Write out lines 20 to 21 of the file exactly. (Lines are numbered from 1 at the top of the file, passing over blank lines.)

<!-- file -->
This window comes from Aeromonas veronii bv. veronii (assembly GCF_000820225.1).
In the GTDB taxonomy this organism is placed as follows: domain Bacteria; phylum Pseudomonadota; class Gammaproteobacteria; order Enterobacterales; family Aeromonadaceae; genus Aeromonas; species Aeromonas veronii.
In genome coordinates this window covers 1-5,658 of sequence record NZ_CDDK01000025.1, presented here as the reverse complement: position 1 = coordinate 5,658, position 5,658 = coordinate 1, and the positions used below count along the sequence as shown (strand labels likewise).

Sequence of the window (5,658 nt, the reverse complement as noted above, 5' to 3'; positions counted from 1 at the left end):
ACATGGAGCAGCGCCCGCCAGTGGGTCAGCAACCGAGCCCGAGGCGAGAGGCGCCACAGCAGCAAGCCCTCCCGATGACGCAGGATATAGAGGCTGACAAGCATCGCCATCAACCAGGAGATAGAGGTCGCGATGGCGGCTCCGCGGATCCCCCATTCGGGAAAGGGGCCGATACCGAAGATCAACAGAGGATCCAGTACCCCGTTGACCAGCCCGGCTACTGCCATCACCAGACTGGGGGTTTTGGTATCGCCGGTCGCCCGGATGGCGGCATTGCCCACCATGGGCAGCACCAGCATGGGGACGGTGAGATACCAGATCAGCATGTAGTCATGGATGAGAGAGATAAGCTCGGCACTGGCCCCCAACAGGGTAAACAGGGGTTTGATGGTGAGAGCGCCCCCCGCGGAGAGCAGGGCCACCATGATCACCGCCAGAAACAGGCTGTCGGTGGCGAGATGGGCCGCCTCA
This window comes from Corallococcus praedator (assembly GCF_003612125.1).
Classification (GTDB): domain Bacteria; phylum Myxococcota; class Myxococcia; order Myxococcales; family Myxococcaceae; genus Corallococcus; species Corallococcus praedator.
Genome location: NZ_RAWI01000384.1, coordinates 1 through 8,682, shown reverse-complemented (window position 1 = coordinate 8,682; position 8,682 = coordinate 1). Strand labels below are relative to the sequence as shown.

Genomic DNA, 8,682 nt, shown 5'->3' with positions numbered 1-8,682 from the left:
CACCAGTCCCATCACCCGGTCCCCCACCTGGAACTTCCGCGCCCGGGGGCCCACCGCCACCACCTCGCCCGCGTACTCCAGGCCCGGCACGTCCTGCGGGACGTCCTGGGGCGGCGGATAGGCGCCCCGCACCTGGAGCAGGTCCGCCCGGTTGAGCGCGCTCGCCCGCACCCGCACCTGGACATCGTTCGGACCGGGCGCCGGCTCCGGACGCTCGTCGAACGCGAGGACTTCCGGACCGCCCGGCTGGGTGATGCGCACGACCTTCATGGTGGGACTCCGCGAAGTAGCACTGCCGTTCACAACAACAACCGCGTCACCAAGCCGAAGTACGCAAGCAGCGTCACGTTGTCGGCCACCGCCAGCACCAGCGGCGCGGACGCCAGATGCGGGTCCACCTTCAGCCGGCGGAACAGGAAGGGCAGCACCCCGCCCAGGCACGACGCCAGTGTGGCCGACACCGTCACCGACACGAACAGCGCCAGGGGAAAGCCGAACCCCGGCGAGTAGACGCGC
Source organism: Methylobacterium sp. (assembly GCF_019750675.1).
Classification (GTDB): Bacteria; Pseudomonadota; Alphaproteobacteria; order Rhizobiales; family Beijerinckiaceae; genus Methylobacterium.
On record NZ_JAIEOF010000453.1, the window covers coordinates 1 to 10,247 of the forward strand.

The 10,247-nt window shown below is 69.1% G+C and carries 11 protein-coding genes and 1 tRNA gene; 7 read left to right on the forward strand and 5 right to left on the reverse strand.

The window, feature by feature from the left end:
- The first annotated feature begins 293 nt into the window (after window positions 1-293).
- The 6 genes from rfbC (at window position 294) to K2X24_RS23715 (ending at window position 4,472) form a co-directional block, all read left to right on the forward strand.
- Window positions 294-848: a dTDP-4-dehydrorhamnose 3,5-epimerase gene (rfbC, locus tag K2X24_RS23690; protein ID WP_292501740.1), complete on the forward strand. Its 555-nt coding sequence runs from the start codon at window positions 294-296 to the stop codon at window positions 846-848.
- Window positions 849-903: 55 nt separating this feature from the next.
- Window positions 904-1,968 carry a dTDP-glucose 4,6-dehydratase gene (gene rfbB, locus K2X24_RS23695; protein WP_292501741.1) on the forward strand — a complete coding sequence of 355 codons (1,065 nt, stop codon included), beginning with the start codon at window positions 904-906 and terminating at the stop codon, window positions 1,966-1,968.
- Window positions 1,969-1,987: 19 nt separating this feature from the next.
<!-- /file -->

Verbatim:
- Window positions 904-1,968 carry a dTDP-glucose 4,6-dehydratase gene (gene rfbB, locus K2X24_RS23695; protein WP_292501741.1) on the forward strand — a complete coding sequence of 355 codons (1,065 nt, stop codon included), beginning with the start codon at window positions 904-906 and terminating at the stop codon, window positions 1,966-1,968.
- Window positions 1,969-1,987: 19 nt separating this feature from the next.